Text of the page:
Fear of gaining weight, the desire to maintain a low weight and a distorted perception of one’s own body are also often added to the restriction of food intake. The people around the person may perceive them as slim enough, but the person still sees flaws in themselves. For example, they may see their thighs as too bulky, even though the opposite is objectively true. Anorexics usually do not admit that they have a problem that could harm their health. Let alone seriously harm their health. [11-13]

What is anorexia nervosa?

2. Bulimia (bulimia nervosa)

Bulimia differs from anorexia in that it is characterised by repeated episodes of binge-eating, which are accompanied by feelings of guilt and loss of control over food intake. This is often followed by compensatory behaviour in the form of starvation, excessive exercise, induced vomiting or abuse of laxatives. These strategies are used by people with bulimia to try to prevent weight gain.

If bouts of overeating in conjunction with compensatory behaviour recur at least once a week for three months, it is bulimia. If it occurs less frequently, the problem is referred to as atypical bulimia.

People with bulimia are able to eat a large volume of any food in a short time. They may also experience extreme changes in their diet. Some days they eat only low -calorie foods such as fruit, vegetables, lean meat or low-fat dairy products, which are then replaced by large portions of ‘forbidden’ foods such as sweets or fast food. This transition is then perceived as a failure, followed by guilt. [2, 11-13]

3. Binge-eating disorder

As with bulimia, binge-eating is characterised by episodes of large food intake over a short period of time. This behaviour is then accompanied by feelings of guilt, failure, disappointment and loss of control. However, compensatory behaviours are often absent. If this is repeated at least once a week for three months, it is binge-eating. If it occurs less frequently, the problem is referred to as atypical binge-eating.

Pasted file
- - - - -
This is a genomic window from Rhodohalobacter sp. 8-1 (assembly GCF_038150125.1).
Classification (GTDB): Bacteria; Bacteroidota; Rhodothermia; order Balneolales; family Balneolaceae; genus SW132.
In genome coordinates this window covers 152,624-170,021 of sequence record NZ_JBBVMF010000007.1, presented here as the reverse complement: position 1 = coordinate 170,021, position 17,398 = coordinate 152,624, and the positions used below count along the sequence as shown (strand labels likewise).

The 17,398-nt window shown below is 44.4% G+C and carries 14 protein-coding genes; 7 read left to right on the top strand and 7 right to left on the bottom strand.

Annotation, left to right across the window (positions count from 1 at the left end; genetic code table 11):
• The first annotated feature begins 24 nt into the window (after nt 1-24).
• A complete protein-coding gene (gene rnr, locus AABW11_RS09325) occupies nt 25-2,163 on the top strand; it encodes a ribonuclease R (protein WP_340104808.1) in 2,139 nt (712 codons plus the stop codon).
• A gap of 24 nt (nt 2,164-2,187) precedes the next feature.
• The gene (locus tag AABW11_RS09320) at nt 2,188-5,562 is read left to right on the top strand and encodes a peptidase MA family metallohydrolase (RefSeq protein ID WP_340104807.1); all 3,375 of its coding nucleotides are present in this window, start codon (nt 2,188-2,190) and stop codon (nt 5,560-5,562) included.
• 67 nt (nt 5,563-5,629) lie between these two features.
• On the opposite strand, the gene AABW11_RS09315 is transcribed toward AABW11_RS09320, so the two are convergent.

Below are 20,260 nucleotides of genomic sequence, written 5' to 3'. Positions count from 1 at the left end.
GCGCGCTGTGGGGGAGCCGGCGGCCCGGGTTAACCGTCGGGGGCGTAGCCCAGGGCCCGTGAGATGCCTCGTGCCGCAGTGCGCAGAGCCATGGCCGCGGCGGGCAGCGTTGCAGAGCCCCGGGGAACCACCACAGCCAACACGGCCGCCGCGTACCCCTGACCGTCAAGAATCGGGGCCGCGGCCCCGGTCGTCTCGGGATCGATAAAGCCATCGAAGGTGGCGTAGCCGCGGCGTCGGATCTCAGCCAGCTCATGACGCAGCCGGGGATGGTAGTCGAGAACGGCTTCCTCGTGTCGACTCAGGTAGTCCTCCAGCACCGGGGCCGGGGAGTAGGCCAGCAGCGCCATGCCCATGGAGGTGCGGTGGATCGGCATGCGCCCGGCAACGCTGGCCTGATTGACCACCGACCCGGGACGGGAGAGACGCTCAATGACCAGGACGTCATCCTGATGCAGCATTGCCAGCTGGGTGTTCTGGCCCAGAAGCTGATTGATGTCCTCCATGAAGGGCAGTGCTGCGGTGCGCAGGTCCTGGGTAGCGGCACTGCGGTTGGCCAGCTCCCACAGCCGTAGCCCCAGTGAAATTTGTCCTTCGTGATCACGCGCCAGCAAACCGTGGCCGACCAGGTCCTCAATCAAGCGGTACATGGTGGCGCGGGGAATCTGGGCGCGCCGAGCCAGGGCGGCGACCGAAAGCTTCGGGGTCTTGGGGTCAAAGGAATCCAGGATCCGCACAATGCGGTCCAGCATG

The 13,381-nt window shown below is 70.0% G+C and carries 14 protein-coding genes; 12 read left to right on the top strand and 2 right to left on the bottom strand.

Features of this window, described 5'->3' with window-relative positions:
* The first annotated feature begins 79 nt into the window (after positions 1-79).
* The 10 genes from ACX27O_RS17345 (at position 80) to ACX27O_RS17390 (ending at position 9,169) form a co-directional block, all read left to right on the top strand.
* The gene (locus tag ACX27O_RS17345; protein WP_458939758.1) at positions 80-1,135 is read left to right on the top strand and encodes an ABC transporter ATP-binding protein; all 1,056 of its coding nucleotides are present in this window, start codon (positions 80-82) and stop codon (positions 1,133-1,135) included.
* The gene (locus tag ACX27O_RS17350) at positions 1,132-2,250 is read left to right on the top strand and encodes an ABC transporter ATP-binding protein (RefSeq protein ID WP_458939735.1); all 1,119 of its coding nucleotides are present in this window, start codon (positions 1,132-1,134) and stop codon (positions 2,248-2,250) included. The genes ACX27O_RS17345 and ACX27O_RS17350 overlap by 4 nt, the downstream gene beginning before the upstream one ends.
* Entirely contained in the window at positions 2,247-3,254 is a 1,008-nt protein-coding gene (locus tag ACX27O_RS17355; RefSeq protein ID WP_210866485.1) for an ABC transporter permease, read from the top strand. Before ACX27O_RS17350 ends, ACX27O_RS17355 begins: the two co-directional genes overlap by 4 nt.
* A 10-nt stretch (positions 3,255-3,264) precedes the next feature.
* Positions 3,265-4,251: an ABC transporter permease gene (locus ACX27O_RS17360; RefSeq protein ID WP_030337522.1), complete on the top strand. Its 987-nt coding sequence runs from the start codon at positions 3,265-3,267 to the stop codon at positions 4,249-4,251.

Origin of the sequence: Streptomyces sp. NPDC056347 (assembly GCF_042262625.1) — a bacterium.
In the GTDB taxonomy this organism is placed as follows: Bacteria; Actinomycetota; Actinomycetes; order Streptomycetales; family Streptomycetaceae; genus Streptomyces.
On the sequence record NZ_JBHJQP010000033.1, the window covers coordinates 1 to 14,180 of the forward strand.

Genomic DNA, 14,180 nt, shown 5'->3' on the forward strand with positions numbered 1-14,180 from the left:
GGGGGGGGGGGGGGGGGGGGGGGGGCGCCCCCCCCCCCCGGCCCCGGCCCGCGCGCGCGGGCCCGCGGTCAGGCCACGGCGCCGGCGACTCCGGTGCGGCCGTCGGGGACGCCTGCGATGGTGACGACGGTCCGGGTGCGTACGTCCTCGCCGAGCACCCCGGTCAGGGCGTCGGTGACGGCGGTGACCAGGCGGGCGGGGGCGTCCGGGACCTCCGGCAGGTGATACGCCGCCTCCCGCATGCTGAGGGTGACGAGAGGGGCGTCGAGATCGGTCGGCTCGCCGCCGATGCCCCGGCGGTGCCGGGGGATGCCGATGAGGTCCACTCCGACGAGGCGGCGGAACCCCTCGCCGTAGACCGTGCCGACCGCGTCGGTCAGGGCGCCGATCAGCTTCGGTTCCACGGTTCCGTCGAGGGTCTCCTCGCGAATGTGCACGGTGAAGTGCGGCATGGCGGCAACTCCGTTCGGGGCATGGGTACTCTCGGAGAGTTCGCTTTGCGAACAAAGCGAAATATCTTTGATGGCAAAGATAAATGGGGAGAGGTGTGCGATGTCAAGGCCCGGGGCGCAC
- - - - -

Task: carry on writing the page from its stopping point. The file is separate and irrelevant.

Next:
It is characteristic of people who suffer from binge-eating that they eat faster and larger portions than normal. They then continue eating until they reach an unpleasant, even painful feeling of overeating. It is also typical for them to start eating even when they do not feel hungry. They are often ashamed of their behaviour and prefer to eat alone. [11-13]

What is binge-eating?

4. Pica

This eating disorder is characterised by the consumption of inedible items with no caloric value. This can be for example cotton wool, hair, paper or soap. For a clinical diagnosis of this disorder, such behaviour must have been ongoing for at least one month. However, people with this condition do not avoid common foods and so may not show signs of malnutrition. [11,14]

This problem is often diagnosed only when consumption of an item causes health problems and people seek medical attention. Otherwise, it can be hidden to all but the affected person. But the bigger problem arises when the disease is part of another ED. People with other mental illnesses or intellectual disabilities are especially at risk. [11,14]

Rumination syndrome or disorder

This is a disease characterised by the return of stomach contents back into the mouth and their repeated chewing, swallowing or spitting out. This often happens involuntarily and without effort. It happens without pain or nausea and is not related to gastrointestinal disease or other eating disorders. To be diagnosed, this behaviour needs to be repeated for at least a month. [11,14]

What are the types of eating disorders?

6. Non-specific eating disorders 

These conditions do not meet the necessary criteria for a diagnosis of the above. However, this certainly does not diminish their severity. In addition to atypical anorexia nervosa, bulimia and binge-eating, this also includes purgative disorder. The latter is characterised by the repeated use of laxatives, diuretics and induced vomiting in order to influence body weight. In contrast to bulimia, it lacks a previous history of excessive food intake.

This group also includes night eating syndrome, which involves overeating after dinner or eating in the middle of the night. This can then disrupt sleep and lead to weight gain, even obesity. It is also typical for people who experience this to have their first meal of the day later in the day. [11,12,15]

7. Avoidant restrictive food intake disorder (ARFID)

A person with this disorder is not concerned with body image or weight loss. Instead, they avoid certain foods or entire food groups because of their taste, consistency, appearance or temperature. It may occur as a result of some negative experience in the past (choking on a certain food or indigestion after eating).

Fear of certain foods may cause them feelings of anxiety and fear. Because of this, a person can often have a very limited diet, which they are unable to expand due to the present feelings of fear. [11,14]

What is a restrictive eating disorder?

Non-specific food-related conditions

Although these disorders are not officially eating disorders, they are very close in nature. They are associated with a number of health risks and should therefore not be forgotten about. 

1. Bigorexia (muscular dysmorphia)